17 Oct Why Your Non-Profit’s Internal & Year-End Financial Statements May Differ
Do you prepare internal financial statements for your board of directors on a monthly, quarterly, or other periodic basis? Later, at year end, do your auditors always propose adjustments? What is going on? Most likely, the differences are due to cash basis vs. accrual basis financial statements, as well as reasonable estimates proposed by your auditors during the year-end audit.
Simplicity of Cash
Under cash basis accounting, you recognize income when you receive payments, and you recognize expenses when you pay them. The cash ‘ins’ and ‘outs’ are totaled by your accounting software to produce the internal financial statements and trial balance you use to prepare periodic statements. Cash basis financial statements are useful because they are quick and easy to prepare, and they can alert you to any immediate cash flow problems.
The simplicity of this accounting method comes at a price, however: Accounts receivable (income you are owed but have not yet received, such as pledges) and accounts payable and accrued expenses (expenses you have incurred but have not yet paid) do not exist.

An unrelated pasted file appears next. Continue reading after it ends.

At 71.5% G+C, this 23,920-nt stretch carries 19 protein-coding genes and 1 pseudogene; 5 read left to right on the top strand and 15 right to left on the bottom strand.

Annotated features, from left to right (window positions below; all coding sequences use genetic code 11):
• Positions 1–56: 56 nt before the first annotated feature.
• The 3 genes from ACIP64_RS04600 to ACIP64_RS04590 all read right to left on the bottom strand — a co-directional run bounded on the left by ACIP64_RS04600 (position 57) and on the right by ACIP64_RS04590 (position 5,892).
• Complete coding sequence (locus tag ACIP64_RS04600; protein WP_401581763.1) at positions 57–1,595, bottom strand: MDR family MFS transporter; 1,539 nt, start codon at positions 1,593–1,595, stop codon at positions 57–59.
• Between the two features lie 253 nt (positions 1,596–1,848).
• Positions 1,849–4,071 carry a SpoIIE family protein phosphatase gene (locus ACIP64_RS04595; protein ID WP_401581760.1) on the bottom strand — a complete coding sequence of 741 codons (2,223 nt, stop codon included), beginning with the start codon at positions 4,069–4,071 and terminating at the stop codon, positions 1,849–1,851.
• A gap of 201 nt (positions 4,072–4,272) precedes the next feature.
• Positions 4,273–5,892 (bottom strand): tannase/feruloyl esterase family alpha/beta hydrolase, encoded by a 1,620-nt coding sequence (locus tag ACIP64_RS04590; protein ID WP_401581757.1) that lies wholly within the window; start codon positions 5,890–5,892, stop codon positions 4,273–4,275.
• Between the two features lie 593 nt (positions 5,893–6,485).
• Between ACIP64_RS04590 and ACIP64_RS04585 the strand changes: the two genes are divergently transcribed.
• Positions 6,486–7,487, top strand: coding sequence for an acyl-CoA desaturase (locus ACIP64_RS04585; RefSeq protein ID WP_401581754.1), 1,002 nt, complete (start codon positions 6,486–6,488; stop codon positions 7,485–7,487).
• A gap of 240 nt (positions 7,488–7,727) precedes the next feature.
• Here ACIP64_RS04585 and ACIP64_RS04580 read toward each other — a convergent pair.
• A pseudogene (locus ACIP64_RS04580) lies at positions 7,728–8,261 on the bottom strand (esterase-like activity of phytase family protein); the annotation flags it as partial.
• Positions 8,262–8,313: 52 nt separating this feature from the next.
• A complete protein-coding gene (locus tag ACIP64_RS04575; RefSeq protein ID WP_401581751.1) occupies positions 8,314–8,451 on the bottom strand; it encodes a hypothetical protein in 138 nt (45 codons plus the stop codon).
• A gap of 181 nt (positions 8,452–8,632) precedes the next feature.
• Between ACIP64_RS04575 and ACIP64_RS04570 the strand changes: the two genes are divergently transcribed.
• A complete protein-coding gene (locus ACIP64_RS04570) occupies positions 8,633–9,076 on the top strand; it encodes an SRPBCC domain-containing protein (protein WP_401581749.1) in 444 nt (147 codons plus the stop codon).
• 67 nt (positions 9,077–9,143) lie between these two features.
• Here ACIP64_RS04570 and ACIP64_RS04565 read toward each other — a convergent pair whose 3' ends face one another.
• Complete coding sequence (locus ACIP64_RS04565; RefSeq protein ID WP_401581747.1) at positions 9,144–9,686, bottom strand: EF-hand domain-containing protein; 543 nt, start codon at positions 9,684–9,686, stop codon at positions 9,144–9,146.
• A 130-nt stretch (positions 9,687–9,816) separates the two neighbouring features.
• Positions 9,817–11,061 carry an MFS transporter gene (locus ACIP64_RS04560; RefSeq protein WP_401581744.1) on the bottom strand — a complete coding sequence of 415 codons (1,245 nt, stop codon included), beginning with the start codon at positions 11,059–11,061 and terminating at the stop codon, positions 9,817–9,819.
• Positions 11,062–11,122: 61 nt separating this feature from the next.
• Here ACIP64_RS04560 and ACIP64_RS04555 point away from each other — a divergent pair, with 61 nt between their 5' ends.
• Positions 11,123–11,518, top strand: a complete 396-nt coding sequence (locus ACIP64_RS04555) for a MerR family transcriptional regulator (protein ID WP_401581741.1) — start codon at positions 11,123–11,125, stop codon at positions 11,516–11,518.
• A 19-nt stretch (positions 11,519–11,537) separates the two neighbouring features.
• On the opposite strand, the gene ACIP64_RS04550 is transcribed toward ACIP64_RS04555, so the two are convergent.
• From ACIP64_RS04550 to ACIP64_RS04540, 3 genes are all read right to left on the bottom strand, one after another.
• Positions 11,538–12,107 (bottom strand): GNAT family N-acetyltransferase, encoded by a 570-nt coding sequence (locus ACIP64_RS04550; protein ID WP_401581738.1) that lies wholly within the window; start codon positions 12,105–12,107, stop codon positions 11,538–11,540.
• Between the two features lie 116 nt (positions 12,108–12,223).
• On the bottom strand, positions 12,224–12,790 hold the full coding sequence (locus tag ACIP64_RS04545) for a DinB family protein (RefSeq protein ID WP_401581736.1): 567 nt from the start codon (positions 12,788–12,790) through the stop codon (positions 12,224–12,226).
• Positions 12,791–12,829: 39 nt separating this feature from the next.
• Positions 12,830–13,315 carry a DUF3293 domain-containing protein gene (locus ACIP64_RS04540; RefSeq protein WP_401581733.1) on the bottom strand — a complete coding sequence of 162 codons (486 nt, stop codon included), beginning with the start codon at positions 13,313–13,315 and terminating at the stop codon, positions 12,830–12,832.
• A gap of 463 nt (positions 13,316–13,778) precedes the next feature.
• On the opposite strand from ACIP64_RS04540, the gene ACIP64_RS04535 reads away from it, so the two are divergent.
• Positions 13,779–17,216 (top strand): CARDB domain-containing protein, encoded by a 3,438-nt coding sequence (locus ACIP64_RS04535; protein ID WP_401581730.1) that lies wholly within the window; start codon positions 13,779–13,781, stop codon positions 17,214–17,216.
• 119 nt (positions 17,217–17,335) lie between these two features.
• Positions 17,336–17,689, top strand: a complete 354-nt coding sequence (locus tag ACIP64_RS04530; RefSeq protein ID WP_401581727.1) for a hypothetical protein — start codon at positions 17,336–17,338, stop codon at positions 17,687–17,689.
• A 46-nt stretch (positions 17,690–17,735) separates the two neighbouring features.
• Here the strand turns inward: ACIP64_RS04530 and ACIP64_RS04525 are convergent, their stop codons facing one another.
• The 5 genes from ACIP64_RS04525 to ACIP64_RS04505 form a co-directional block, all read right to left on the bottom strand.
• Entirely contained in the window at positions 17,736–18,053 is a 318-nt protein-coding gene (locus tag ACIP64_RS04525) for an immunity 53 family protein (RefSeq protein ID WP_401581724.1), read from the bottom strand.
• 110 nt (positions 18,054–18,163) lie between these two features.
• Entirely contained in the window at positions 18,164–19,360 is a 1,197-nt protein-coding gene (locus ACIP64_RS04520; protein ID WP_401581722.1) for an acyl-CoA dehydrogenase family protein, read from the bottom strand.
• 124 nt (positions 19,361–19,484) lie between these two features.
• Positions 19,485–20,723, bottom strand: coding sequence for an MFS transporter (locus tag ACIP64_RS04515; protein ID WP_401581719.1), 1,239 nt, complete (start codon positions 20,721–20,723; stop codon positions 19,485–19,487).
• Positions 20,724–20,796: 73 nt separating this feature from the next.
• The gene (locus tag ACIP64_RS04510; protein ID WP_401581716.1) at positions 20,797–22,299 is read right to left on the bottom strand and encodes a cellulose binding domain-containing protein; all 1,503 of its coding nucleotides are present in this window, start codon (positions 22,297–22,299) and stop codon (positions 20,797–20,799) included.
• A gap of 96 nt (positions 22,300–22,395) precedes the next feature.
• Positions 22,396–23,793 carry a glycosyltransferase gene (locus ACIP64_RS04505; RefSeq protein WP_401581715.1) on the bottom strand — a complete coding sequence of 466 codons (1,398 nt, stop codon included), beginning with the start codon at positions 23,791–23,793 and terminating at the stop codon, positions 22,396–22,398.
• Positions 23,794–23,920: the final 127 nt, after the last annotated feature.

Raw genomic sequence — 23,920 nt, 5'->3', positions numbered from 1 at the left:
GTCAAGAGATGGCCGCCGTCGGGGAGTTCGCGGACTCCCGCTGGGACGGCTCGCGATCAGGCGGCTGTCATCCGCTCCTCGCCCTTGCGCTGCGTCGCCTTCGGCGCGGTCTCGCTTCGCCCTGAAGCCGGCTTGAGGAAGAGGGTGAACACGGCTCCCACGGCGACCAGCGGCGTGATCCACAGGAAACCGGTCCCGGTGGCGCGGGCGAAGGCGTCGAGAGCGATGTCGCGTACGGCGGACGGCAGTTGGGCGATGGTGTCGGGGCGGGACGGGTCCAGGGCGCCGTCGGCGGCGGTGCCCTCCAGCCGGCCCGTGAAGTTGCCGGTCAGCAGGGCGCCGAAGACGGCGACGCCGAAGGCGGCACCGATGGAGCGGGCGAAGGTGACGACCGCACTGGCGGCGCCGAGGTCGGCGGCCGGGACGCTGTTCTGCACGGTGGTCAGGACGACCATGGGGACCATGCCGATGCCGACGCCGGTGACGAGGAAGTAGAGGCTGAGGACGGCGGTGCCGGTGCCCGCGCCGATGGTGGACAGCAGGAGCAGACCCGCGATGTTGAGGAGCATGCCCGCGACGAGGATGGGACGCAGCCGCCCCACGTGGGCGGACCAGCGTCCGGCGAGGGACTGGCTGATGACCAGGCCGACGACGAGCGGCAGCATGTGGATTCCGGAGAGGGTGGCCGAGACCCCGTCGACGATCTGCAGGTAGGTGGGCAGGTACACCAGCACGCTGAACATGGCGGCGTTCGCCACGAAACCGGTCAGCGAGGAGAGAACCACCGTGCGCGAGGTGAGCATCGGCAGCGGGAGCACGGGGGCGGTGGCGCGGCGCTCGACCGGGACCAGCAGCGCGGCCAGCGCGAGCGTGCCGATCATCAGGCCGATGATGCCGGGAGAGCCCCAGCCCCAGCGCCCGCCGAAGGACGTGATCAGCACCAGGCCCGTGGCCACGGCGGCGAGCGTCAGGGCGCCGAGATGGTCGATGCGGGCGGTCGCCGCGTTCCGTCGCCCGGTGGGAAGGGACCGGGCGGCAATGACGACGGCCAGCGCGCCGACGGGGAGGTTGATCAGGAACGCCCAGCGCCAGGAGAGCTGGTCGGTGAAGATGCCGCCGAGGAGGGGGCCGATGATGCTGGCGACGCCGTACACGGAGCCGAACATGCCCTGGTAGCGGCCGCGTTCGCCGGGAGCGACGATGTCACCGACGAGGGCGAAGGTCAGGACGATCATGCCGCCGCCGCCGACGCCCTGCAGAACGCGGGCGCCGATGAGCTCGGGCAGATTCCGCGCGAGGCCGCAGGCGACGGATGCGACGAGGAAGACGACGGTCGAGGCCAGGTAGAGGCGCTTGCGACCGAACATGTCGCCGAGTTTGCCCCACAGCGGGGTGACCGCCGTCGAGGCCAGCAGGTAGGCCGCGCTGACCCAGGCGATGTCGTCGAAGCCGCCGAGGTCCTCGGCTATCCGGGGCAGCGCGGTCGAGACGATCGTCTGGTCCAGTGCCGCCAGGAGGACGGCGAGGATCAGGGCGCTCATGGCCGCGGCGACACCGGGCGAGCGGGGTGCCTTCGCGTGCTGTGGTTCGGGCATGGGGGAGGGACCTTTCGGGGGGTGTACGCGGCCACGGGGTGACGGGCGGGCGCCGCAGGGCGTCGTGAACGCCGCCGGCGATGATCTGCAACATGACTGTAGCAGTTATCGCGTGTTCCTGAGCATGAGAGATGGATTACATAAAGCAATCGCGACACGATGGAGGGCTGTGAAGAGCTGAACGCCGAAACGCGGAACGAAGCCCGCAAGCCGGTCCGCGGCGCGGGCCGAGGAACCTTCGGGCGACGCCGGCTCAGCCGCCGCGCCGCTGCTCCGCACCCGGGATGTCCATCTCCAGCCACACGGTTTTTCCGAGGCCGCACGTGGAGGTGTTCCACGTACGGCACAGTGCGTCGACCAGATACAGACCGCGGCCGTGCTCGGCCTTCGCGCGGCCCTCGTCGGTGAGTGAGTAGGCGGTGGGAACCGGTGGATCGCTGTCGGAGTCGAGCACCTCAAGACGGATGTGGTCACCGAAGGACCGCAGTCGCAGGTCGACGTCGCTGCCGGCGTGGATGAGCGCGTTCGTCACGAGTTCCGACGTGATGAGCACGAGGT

Value of Accruals
With accrual accounting, accounts receivable, accounts payable, and other accrued expenses are recognized, allowing your financial statements to be a truer picture of your organization at any point in time. If a donor pledges money to you this fiscal year, you recognize it when it is pledged rather than waiting until you receive the money.
Generally Accepted Accounting Principles (GAAP) require the use of accrual accounting and recognition of contributions as income when promised. Often, year-end audited financial statements are prepared on the GAAP basis.
Need for Estimates
Internal and year-end statements also may differ because your auditors proposed adjusting certain entries for reasonable estimates. This could include a reserve for accounts receivable that may be ultimately uncollectible.
Another common estimate is for litigation settlement. Your organization may be the party or counterparty to a lawsuit for which there is a reasonable estimate of the amount to be received or paid.
Limiting the Differences
Ultimately, you want to try to limit the differences between internal and year-end audited financial statements. We can help you do this by, for example, taking advantage of your accounting software’s capabilities and improving the accuracy of estimates.